Why do you think so many girls, in particular, are put off by maths and science?
There are a number of factors and some of these are social. We grew up being told that science is hard, and we believe it. This can lead to a lack of self-confidence. When one fails to obtain the correct answer in a maths or physics problem, for example, there could be a belief that one is stupid and inadequate. Teachers and parents need to build the confidence of young girls by encouraging them and giving them opportunities to learn from their mistakes. They also need to help remedy any misconceptions young girls might have in a bid to build their logical and scientific reasoning.
Some young girls choose their subjects based on the kind of teachers that they like. If they can connect to the teacher, they will take that teacher’s subject. Girls respond better to encouragement and the teacher showing them that he/she believes in them. Enthusiasm for the subject from the teacher also plays a role in the way girls respond.
Another factor that influences subject choices is the career that one wants to pursue. Some girls will be discouraged from taking maths and science because they cannot think of themselves holding similar positions to the people they perceive are supposed to have those jobs. This can make certain career prospects seem unattractive. For example, some might not have seen a woman engineer or scientist. This can lead to a lack of interest in maths and science as they might think that careers related to these subjects are not for them. People will usually find it easier to succeed when there is a role model who “looks like them” and comes from a similar background to them. Girls need to be exposed to such women to make it easier for them to envision themselves in a similar path to success.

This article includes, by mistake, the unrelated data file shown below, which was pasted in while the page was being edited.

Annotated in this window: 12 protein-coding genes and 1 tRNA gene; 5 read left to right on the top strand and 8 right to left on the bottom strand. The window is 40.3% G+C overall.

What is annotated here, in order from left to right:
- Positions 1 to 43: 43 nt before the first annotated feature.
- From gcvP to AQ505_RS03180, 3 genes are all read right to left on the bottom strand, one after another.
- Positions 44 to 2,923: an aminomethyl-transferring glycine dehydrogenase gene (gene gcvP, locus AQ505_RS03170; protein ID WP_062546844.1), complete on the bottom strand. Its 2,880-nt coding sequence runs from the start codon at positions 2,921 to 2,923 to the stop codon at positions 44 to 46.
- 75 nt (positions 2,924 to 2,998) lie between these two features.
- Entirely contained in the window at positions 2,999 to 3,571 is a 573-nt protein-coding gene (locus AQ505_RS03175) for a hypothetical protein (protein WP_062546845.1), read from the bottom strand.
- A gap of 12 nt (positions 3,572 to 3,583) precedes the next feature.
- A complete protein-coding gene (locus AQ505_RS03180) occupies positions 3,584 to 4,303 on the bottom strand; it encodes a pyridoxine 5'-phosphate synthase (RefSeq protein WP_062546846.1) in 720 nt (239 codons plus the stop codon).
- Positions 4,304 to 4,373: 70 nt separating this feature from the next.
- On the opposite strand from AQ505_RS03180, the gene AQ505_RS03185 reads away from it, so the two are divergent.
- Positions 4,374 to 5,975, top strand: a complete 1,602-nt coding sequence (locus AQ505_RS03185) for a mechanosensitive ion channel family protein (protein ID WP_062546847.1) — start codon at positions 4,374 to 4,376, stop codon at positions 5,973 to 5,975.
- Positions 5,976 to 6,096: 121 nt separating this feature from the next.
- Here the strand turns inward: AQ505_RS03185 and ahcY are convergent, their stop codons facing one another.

Tell us a bit about your books for toddlers.
I was inspired to do these books by my two-year-old daughter who really enjoys books when they are being read to her. Kids love learning something new and exciting, especially when it is related to numbers and figures.
The books are meant to introduce physics and maths to babies and toddlers. The maths books aim to teach toddlers how to count, identify shapes, identify mathematical signs and relate them to science. This will also provide them with a good foundation of maths so that they are able to grasp concepts like addition and subtraction. The physics books aim to help kids relate their daily activities in life to physics, learning a few physics concepts and not to shy away from asking questions. This in turn encourages kids to think and have enquiring minds.
The books are currently available on Amazon and Apple books. The books will be available in South Africa from September 2019.
What would you like to see more of in terms of women in research?
I would love to see more young women join the science field and embracing it as their own playground. I really admire Professor Mamokgethi Phakeng (University of Cape Town Vice-Chancellor). She is an inspiration to all women in society. She is a living example that it is possible for women to infiltrate the science field. Also, women like Khombo Dumela really make a difference in the lives of a lot of students who are struggling to get by at universities by encouraging them and helping them with their work.
Do you think your daughter will grow up to be a physicist too?
It’s too early to tell, she may be tempted to because both her parents are physicists.
Look out for more profiles of amazing #WomenofUP and read about those we have already featured as we celebrate Women's Month: